A collection of seventeen widows' pensions outlining the contributions of North Carolina women to the war effort during the American Revolution.
Thomas W. Bickett served as governor of North Carolina from 1917 to 1921. Browse this exhibit to learn more about his time in office and to view his official papers.
The Gourd Patch Affair, or the Lewelling Conspiracy, was a failed uprising against North Carolina's Patriot government in the summer of 1777. A group of Martin, Tyrrell, Pitt, and Bertie County farmers met in a pumpkin patch and crafted a secret plot. Their aim? Assassinate North Carolina's governor, overthrow the state government, and protect the Protestant religion.
Learn about the various contributions of North Carolina scientists, engineers, pilots, and more to Projects Mercury, Gemini, and Apollo. Trace the influences of this golden age of the American space program on future generations of Tar Heel space explorers.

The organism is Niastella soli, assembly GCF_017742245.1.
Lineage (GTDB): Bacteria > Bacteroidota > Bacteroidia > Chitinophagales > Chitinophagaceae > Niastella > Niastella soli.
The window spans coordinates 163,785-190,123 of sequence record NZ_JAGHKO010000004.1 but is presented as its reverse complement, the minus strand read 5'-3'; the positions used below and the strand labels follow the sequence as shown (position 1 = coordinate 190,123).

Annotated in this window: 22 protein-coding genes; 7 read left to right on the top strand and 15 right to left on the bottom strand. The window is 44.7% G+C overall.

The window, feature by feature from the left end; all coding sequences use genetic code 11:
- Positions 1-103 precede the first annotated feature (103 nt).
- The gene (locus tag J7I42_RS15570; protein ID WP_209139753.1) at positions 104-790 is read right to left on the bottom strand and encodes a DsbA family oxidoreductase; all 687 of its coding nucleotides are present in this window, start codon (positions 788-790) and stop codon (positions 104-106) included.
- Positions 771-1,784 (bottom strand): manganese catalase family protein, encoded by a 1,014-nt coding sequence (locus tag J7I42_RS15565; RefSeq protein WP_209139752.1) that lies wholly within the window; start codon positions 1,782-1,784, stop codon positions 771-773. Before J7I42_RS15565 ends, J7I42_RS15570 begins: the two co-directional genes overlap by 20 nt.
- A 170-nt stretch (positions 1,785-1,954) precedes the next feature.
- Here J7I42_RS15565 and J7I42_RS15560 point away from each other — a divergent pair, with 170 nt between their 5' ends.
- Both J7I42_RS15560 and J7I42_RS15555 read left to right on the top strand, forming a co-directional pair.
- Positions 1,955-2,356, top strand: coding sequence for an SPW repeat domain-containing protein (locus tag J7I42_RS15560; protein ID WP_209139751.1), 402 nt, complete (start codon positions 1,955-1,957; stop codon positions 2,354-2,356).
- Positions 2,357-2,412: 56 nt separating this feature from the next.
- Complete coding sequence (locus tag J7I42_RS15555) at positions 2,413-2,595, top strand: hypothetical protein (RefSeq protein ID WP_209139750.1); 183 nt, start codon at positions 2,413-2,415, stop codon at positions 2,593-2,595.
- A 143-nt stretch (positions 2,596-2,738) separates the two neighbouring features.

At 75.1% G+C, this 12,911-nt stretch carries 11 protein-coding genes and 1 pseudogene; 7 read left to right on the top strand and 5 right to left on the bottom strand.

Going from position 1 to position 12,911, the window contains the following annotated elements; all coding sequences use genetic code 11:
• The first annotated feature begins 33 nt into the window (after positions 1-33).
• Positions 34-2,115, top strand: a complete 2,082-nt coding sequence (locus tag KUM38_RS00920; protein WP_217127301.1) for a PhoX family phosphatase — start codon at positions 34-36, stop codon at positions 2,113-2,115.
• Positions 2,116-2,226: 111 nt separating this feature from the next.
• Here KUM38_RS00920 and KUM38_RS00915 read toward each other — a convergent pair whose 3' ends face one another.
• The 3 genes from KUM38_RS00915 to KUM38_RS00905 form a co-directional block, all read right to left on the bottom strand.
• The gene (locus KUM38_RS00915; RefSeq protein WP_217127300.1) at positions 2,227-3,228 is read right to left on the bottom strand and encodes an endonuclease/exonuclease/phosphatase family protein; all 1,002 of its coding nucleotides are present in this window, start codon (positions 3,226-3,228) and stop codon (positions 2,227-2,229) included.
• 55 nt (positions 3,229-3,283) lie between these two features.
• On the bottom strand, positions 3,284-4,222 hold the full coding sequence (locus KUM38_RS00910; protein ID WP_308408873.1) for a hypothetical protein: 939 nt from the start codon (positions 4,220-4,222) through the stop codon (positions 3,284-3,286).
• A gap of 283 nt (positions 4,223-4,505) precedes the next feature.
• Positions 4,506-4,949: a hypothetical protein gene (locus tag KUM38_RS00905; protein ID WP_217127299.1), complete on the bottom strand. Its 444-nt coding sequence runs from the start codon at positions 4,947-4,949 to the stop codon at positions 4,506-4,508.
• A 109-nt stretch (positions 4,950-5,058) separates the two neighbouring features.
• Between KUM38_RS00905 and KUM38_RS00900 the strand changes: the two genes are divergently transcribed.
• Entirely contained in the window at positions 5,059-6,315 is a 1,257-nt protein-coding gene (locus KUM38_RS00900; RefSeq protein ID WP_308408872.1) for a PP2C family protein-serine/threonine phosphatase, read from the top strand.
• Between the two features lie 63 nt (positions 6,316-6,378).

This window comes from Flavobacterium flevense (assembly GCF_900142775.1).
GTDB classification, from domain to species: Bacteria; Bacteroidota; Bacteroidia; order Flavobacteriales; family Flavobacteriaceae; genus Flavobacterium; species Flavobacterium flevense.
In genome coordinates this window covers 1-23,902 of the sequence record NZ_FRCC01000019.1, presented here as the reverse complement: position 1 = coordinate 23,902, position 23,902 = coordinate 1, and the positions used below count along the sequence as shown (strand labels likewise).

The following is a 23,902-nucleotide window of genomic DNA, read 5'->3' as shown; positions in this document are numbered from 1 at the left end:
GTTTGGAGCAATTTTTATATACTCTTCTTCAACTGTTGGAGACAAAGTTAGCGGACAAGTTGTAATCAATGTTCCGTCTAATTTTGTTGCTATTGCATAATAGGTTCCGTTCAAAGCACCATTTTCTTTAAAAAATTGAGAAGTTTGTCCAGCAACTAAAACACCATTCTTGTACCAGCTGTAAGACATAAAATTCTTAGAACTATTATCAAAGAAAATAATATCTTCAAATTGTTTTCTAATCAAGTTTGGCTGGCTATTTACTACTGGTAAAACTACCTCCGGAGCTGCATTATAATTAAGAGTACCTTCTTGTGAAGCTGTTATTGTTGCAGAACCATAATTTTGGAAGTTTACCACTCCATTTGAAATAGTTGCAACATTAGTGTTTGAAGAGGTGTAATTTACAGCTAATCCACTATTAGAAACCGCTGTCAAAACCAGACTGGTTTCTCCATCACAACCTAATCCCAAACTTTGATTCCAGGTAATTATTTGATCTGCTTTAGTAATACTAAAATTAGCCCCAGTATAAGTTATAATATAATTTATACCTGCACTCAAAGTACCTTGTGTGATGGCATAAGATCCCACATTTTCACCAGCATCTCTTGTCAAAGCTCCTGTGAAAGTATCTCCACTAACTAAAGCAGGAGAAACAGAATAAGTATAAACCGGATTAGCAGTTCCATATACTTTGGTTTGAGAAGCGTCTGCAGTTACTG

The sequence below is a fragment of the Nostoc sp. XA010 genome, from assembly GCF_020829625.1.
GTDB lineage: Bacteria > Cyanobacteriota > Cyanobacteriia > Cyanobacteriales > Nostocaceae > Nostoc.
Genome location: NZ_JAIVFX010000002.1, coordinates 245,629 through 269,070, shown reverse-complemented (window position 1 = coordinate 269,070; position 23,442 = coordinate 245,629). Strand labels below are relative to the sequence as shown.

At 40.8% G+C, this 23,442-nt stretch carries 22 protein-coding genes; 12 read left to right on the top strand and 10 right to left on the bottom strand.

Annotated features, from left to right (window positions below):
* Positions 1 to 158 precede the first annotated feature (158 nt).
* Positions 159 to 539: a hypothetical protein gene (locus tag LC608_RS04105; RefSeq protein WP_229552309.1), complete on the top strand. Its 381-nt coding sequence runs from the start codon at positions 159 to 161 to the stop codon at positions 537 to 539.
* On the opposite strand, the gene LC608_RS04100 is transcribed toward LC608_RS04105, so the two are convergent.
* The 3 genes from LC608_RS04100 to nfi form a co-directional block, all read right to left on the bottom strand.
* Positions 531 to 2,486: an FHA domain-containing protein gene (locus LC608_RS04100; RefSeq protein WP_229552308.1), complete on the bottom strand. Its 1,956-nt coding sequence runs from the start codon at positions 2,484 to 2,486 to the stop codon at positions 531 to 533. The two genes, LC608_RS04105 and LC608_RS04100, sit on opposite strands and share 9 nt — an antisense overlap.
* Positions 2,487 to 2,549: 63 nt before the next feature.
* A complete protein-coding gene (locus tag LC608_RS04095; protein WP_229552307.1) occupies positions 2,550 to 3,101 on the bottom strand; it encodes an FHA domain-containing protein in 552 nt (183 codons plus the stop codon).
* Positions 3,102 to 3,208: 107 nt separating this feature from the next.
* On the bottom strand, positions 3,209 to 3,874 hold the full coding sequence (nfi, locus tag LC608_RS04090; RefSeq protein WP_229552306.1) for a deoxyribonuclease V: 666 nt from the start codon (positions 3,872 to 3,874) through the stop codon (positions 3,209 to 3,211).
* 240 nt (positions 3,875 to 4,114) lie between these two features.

Margaret Elizabeth Cotten (1835-1895) was a young woman who attended St. Mary's School in Raleigh prior to the Civil War. Her diary, now held by the State Archives of North Carolina, provides a unique view into her world.
In the summer of 1870, Governor William W. Holden and the reconstruction-era state government engaged in a police action—known informally as the Kirk-Holden War—against the Ku Klux Klan, a white supremacist terrorist group that had taken hold in North Carolina.
Arthur Dobbs (1689-1765) served as the Royal Governor of the North Carolina Colony from 1754-64. An Irishman by birth, Dobbs saw his adopted home through a period of immense upheaval. His term is marked by the French and Indian War, colonists' changing relations with American Indians, and Dobbs' frequent disagreements with the North Carolina Colonial Assembly.